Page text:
Safesense shredder - stops shredding when hands are too close

2. If your concern is shredder safety, Fellowes has an answer for you. Paper shredders can indeed be a hazard to children and pets; as this article (with details that might upset you) indicates. So if you don't have a shredder with built-in safety features, please do keep it away from kids and animals, and/or unplug it when it's not in use.

USB-powered shredder in action

3. Here's a USB-powered shredder - just plug it into your computer. [via Apartment Therapy]

usb-powered shredder with bin for the shredded paper

4. And here's another USB-powered shredder!

3 pictures of USB shredder for A4 paper

5. reports that Thanko is now selling a USB shredder for A4 paper. However, if you don't read Japanese, you may have a hard time buying it right now. Update on Jan. 17, 2012: You can buy it here, but the shipping costs make it quite expensive.

All of these USB shredders provide only strip-cut shredding, rather than the more secure cross-cut shredding.

two gerbils

6. Finally, you could follow Zyra's advice and get some pet gerbils to do your shredding for you.

Related Post: Paper Shredders Don't Have to be Boring

[gerbil photo by benmckune]

Miss Manners: Shopping Parties Can Lead to Clutter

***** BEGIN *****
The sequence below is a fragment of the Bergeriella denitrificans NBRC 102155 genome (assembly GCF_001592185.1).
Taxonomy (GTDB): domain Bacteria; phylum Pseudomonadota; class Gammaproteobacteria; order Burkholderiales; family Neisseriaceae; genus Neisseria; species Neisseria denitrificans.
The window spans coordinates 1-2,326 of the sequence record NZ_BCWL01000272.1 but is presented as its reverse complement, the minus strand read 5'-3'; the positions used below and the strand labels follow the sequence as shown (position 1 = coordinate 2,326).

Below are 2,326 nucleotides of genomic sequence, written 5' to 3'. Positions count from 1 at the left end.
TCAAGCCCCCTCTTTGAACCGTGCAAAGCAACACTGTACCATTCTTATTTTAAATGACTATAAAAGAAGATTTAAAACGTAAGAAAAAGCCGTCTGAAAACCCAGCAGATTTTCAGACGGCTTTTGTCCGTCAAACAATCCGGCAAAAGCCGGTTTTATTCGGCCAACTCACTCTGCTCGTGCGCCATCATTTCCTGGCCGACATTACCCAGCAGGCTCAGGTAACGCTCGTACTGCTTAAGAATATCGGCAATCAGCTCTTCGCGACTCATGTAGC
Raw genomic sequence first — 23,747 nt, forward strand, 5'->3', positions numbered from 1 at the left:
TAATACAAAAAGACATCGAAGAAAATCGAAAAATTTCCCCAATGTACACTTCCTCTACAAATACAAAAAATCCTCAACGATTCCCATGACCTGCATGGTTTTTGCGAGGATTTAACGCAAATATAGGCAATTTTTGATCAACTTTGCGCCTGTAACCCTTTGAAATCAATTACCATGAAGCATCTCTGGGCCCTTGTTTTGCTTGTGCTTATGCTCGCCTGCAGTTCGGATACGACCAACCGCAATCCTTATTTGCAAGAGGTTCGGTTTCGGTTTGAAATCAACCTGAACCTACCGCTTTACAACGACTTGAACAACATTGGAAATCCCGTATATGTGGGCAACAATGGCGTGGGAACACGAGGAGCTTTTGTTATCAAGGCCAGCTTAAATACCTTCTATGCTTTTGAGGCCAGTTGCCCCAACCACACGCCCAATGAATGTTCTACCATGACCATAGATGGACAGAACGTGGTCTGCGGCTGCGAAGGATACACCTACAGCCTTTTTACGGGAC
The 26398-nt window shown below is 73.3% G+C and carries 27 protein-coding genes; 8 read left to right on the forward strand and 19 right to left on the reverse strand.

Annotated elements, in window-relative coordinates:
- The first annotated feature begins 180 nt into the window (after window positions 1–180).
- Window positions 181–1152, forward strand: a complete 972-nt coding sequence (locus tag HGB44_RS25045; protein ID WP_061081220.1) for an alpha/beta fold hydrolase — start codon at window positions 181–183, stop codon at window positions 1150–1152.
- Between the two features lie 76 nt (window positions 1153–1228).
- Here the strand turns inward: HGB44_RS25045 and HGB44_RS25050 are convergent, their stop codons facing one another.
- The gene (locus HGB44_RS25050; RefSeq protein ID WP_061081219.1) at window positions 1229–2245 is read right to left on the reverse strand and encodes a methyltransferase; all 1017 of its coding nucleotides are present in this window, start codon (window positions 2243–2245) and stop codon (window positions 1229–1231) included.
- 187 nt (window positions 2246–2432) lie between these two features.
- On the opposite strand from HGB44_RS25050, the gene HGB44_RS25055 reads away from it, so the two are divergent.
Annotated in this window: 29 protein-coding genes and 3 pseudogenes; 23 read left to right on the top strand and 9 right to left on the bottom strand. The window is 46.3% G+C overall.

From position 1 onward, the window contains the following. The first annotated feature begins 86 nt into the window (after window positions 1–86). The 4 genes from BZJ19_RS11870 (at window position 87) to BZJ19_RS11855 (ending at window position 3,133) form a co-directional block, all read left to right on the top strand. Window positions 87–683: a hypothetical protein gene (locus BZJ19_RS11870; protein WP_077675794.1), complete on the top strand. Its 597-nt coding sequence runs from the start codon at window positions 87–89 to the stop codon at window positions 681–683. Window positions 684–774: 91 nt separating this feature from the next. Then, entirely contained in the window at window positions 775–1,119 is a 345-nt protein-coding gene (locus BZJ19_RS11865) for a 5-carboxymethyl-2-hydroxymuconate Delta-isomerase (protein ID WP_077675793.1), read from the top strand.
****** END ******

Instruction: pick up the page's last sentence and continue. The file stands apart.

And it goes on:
woman with large red wig and Tupperware apron, holding Tupperware products

The Tupperware party was one of the originals - and now people host home parties to sell everything from candles to jewelry to sex toys.

While they can be a fine opportunity to buy something you truly want, these parties can also lead to unwanted purchases and yet more clutter. Here is an excerpt from a recent Miss Manners column on the subject.
Dear Miss Manners: I hosted one of those home shopping parties for a group of friends and had a very good turnout. However, one thing I noticed was that a close relative of mine didn’t purchase anything.

Now, I know that you shouldn’t have to feel obligated to buy anything at these functions; however, I have attended several home parties for her in the past, and I felt that it was not courteous not to support your host.

... I have become confused on how I should handle the situation with my relative that didn’t buy anything. Should I be annoyed and therefore not go to any of her forthcoming parties?

What do you think would be the correct courtesy going forward at these parties? We all know that they have the gang mentality pressured into them.

Gentle Reader: And your complaint is that the gang mentality didn’t kick in to make your relative feel obligated to buy something she didn’t want?

... A reason not to invite this relative to a shopping party would be that she is not interested in the kind of merchandise you are selling. For the same reason, and not to punish her, you needn’t attend hers.

But what exactly would be the point of your selling unwanted things to each other? ... Wouldn’t you both come out just as far ahead, and not have your houses full of unwanted clutter, if you saw each other over a (freely offered) cup of tea?

[photo from Dixie Longate's Tupperware page]

Sunday, February 24, 2008

But How Do I Store the Boots?

boots hanging in a closet

Looking at this picture on the web site reminded me that while I've written quite a lot about shoe storage, I've barely touched on boots. That particular product is the pricey boot tree sold by LA Closet Design - but there are many other options.

boot shapers with hangers, in package